apply to cases involving mere property rights, as opposed to
"civil rights" or human rights. Carter v. Greenhow,
114 U.S. 317, 5 S.Ct. 928, 29 L.Ed. 202 (1884); Pleasants v. Greenhow,
114 U.S. 323, 5 S.Ct. 931, 29 L.Ed. 204 (1884); Holt v. Indiana
Mfg. Co., 176 U.S. 68, 20 S.Ct. 272, 44 L.Ed. 374 (1900); Hague
v. C. I. O., 307 U.S. 496, 518, 531-532, 59 S.Ct. 954, 83 L.Ed.
1423 (concurring opinion of Mr. Justice Stone). However, modern
day courts have taken a more latitudinarian view. E. g.,
McGuire v. Sadler, 337 F.2d 902 (5th Cir. 1964); Hornsby v.
Allen, 326 F.2d 605 (5th Cir. 1964); Cobb v. City of Malden et
al., 202 F.2d 701, 705 (1st Cir. 1953).
Although corporations are not entitled to "privileges and
immunities" of citizens, Orient Insurance Co. v. Daggs,
172 U.S. 557, 561, 19 S.Ct. 281, 43 L.Ed. 552 (1899); Hague v. C.
I. O., 307 U.S. 496, 500, 514, 59 S.Ct. 954 (1939) (concurring
opinion of Mr. Justice Roberts), they have long been held to be
"persons" within the meaning of the Equal Protection Clause,
Santa Clara County v. Southern Pacific RR, 118 U.S. 394, 6
S.Ct. 1132, 30 L.Ed. 118 (1886), and the Due Process Clause,
Minneapolis & St. Louis RR v. Beckwith, 126 U.S. 26, 9 S.Ct.
207, 32 L.Ed. 585 (1889), of the Fourteenth Amendment. See,
Graham, The "Conspiracy Theory" of The Fourteenth Amendment,
47 Yale L.J. 371-75 (1938).
No difference in constitutional protection between property
rights and human rights is expressed in the language of § 1343
itself, nor can any meaningful distinction be made or justified
between rights "secured" by the Constitution, and rights
"arising under" or "protected" by the Constitution. Neither
logic nor policy compels the conclusion that property rights
are less deserving of protection under the Constitution and
Civil Rights Act than are human freedoms. It appears, under
current statutory interpretation, that the right of an
individual or a corporation not to be deprived of property
without due process of law is a "right * * * secured by the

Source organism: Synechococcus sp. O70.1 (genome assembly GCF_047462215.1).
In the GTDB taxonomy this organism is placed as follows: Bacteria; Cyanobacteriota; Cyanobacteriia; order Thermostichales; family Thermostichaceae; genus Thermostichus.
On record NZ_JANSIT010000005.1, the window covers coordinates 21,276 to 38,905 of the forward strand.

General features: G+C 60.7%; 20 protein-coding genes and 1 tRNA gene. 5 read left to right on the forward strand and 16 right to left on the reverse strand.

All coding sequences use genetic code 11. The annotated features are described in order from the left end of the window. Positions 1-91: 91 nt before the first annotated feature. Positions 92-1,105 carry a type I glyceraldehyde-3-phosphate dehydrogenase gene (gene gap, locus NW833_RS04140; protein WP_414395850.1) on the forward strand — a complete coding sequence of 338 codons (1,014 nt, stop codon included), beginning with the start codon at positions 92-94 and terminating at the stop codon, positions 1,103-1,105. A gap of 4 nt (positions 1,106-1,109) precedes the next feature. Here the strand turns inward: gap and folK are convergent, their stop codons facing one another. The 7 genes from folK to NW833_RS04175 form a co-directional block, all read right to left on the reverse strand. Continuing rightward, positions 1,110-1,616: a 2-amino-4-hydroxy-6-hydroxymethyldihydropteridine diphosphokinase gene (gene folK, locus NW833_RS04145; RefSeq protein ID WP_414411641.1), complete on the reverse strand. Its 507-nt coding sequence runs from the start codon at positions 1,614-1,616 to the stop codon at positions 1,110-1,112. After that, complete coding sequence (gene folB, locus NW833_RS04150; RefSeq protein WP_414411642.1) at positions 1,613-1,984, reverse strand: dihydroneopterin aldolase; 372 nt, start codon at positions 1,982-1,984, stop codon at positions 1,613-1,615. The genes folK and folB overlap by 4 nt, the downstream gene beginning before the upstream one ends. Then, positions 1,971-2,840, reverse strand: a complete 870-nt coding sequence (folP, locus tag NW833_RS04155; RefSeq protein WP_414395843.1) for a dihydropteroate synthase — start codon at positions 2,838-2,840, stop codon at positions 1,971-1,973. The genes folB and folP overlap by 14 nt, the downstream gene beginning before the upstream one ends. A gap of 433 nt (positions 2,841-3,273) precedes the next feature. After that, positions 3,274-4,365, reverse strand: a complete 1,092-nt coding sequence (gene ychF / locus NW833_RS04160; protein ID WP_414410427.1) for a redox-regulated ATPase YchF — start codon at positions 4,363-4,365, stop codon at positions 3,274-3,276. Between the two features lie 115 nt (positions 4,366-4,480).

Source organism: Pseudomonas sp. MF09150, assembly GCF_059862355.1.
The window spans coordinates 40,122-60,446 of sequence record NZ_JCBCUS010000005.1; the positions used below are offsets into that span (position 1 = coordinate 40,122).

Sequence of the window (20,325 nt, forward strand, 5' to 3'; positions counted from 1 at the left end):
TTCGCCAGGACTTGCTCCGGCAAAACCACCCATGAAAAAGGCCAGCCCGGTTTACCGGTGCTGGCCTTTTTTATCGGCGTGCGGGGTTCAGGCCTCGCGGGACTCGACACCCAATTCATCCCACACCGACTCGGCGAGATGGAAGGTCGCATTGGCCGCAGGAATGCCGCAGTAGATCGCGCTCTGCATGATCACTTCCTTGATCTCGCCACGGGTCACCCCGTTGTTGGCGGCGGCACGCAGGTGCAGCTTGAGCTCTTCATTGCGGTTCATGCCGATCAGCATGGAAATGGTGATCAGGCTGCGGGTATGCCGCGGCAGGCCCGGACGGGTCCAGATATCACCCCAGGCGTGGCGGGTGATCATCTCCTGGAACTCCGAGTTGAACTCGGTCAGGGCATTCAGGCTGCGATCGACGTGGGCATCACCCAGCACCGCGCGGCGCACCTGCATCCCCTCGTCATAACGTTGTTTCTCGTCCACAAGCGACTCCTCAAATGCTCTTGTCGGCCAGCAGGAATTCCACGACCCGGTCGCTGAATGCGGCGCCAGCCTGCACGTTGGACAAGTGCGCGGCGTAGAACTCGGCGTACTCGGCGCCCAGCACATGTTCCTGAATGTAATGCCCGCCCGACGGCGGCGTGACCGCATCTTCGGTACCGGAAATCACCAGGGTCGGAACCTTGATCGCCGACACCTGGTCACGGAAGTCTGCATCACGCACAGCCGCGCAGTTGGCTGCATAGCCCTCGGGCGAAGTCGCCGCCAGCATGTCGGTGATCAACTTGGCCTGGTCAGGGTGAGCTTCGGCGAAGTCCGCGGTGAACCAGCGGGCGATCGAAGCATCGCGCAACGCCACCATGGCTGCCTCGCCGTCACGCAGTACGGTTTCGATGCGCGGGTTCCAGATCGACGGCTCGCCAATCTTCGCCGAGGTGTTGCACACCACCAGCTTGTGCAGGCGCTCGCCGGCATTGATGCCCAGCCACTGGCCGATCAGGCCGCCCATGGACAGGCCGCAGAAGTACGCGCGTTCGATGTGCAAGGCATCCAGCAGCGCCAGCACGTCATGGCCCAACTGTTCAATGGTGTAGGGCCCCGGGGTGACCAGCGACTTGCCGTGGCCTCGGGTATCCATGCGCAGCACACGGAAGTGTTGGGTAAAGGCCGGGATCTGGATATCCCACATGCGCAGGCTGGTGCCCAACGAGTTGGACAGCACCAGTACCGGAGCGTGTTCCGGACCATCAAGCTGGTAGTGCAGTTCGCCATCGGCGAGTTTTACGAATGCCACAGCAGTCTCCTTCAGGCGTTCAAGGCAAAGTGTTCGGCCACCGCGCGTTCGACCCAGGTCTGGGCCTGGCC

Constitution" within the meaning of § 1343. Accord, Progress
Development Corp. v. Mitchell, 286 F.2d 222 (7th Cir. 1961);
Adams v. City of Park Ridge, 293 F.2d 585 (7th Cir. 1961);
Northwestern Fertilizing Co. v. Hyde Park, 18 Fed.Cas. 393 (No.
10,336) (C.C.N.D.Ill. 1873).
Defendant contends that the constitutional question presented
is insubstantial. A claim of unconstitutionality of official
action should not be dismissed for lack of jurisdiction unless
it appears, to a legal certainty, that the claim is wholly
insubstantial and frivolous so far as the Constitution is
concerned. Bell v. Hood, 327 U.S. 678, 66 S.Ct. 773, 90 L.Ed.
939 (1946); Montana-Dakota Utilities Co. v. Northwestern Public
Service Co., 341 U.S. 246, 71 S.Ct. 692, 95 L.Ed. 912 (1951);
Wheeldin v. Wheeler, 373 U.S. 647, 83 S.Ct. 1441, 10 L.Ed.2d
605 (1963). This rule has been applied in actions under the
Federal Civil Rights Act, where the jurisdictional (28 U.S.C. § 1343)
and substantive (42 U.S.C. § 1983) provisions are
similarly worded. Congress of Racial Equality v. Clemmons,
323 F.2d 54, 59 (5th Cir. 1963); Campbell v. Glenwood Hills
Hospital, 224 F. Supp. 27, 29 (D.Minn. 1963). Experience teaches
that the wiser and better practice is for the court to assume
for the purpose of determining whether the complaint states a
claim upon which relief can be granted. Rogers v. Provident
Hospital, 241 F. Supp. 633, (N.D.Ill. 1965); Harrison v. Murphy,
205 F. Supp. 449 (D.Del. 1962); Byrd v. Sexton, 277 F.2d 418
(8th Cir. 1960). Since the merits of the constitutional
question presented will be discussed below, it is sufficient to
state at this point that it does not appear to a legal
certainty that the question is wholly insubstantial and
frivolous as to justify dismissal for lack of jurisdiction.
Plaintiff bases his cause of action upon 42 U.S.C. § 1983 and §
1985. The latter section is inapplicable, since it applies only
to conspiracies to deprive a person of the equal protection of
the laws or the equal privileges and immunities under the laws.
Egan v. City of Aurora, 291 F.2d 706, 708 (7th Cir. 1961);
Jennings v. Nester, 217 F.2d 153, 154 (7th Cir. 1955). The
complaint does not allege any conspiracy, and the right
allegedly violated here is the right not to be ...